Control Engineering Process Control Newsletter for June 2002

By Control Engineering Staff June 18, 2002

In this issue:

  • Are companies still developing ‘good engineering practices?’
  • Learn what FDA investigators and compliance officers already know
  • Do you know the answers?
  • Time is running out to save money with Microsoft’s volume licensing
  • Honeywell offers environmental system validation services
  • Pipe-Flo Professional 7.1 Flo-Links
  • Conferences, seminars, exhibitions, webcasts
  • June in Control Engineering

Are companies still developing ‘good engineering practices?’

During a recent conference, I was talking to people from several chemical companies, and the conversation got around to the subject of standards and the use of ‘good engineering practices.’

You know the non-proprietary things we do to design, implement, operate, and maintain safe, reliable control, automation, and instrumentation systems.

I sent a few e-mails asking end-users what’s happening in this arena. Some say organizational downsizing relegated this activity to individual sites. Others say they are using intranet technologies to involve more people and make their good engineering practices even better.

You tell me:

1) What’s your company doing in the way of developing, maintaining, sharing, training in the use of, and enforcing ‘good engineering practices’ for control, automation, and instrumentation systems?

2) Would you, or someone in your company, be willing to share ‘good engineering practices’ with others outside your company?

For now, I’m on a ‘fishing expedition’ and don’t know where this will lead, but I promise, what you share with me won’t be used without your written permission.

Share your thoughts via e-mail:

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Learn what FDA investigators and compliance officers already know

During the World Batch Forum conference I had a chance to talk with Martin Browning, president of EduQuest (Hyattstown, Md.).

For 20+ years Mr. Browning worked as a compliance officer for the U.S. Food and Drug Administration (FDA). While at the FDA, Mr. Browning specialized in computer system validation and co-authored the regulation on electronic records and electronic signatures, more commonly known as 21 CFR Part 11.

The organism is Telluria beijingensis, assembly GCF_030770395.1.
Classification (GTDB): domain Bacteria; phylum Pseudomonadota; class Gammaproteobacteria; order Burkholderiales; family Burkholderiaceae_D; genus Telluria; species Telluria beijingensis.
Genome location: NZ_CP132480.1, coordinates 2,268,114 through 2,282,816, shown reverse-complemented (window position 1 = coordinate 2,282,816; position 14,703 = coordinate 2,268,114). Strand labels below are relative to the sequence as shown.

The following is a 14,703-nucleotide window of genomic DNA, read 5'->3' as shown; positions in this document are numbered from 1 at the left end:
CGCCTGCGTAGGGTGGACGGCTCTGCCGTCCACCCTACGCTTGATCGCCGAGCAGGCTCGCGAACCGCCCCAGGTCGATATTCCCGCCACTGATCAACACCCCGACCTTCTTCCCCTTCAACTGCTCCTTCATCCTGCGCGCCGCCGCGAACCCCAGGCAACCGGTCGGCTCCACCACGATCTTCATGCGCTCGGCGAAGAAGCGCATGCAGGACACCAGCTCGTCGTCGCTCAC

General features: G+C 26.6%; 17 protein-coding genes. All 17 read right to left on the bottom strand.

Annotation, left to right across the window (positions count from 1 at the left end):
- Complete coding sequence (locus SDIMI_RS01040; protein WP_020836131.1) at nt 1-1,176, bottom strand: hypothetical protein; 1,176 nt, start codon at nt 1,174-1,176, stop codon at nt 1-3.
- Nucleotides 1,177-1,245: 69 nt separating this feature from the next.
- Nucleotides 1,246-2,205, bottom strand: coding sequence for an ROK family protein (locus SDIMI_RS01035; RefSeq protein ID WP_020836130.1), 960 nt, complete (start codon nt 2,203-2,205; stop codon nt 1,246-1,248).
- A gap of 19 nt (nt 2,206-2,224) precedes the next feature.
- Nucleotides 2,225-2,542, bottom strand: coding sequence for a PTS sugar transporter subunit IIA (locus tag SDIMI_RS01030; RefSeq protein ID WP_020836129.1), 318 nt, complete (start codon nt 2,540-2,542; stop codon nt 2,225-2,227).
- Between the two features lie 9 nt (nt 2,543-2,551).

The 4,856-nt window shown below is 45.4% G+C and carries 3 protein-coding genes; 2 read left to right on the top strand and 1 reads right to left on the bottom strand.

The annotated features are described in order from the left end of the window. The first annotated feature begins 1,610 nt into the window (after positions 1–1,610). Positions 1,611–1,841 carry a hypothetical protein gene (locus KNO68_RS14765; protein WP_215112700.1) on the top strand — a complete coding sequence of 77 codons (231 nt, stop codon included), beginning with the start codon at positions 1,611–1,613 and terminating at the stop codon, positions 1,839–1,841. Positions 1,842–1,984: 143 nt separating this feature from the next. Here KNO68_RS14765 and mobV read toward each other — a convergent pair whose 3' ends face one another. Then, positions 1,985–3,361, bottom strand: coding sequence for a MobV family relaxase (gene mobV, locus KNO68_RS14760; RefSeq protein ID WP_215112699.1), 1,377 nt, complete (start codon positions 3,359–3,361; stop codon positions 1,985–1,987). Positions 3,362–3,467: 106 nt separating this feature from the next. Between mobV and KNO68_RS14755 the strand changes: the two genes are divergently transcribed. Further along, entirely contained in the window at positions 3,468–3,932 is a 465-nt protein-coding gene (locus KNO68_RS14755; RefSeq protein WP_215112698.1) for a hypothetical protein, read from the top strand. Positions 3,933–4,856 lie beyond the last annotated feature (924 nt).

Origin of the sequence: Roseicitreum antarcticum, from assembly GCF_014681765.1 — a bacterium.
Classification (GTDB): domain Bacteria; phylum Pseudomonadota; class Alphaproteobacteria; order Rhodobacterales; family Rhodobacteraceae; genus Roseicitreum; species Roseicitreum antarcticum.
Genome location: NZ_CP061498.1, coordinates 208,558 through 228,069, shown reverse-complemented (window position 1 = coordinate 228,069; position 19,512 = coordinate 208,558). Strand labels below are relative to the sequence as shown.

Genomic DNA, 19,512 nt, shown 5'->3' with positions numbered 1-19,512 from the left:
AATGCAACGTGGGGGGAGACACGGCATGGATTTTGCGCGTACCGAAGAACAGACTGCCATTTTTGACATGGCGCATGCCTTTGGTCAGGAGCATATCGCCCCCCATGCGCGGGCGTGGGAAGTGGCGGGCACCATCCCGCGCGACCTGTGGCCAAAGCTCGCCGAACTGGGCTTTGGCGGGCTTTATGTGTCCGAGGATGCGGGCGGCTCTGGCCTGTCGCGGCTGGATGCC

Mr. Browning left the FDA in 1999 to form EduQuest, and almost immediately was contracted to train FDA investigators and compliance officers on ‘Auditing of Computerized Systems and 21 CFR Part 11.’

Recently EduQuest began offering ‘FDA Auditing of Computerized Systems and 21 CFR Part 11’ training to industries required to comply with FDA regulations.

If you are interested in attending either the:

  • July 15-18 training in Arlington, Va.

  • September 9-12 training in Los Angeles, Calif.

phone (301) 874-6031.

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Do you know the answers?

‘Learning is not attained by chance, it must be sought with ardor and attended to with diligence.’ -Abigail Adams

A few months ago I began introducing a few basic instrumentation and control questions in this newsletter. From the feedback, several find them useful, so here are a few more.

1. What would be the flow characteristics of a control valve when the percentage of flow equals the percentage of plug movement?

a. Linear
b. Equal percentage
c. Quick opening

The answer to #1 is: a. Linear

2. An orifice plate used to eliminate material damming is called:

a. Concentric
b. Eccentric
c. Quadrant-edged
d. Segmental

The answer to #2 is: d. Segmental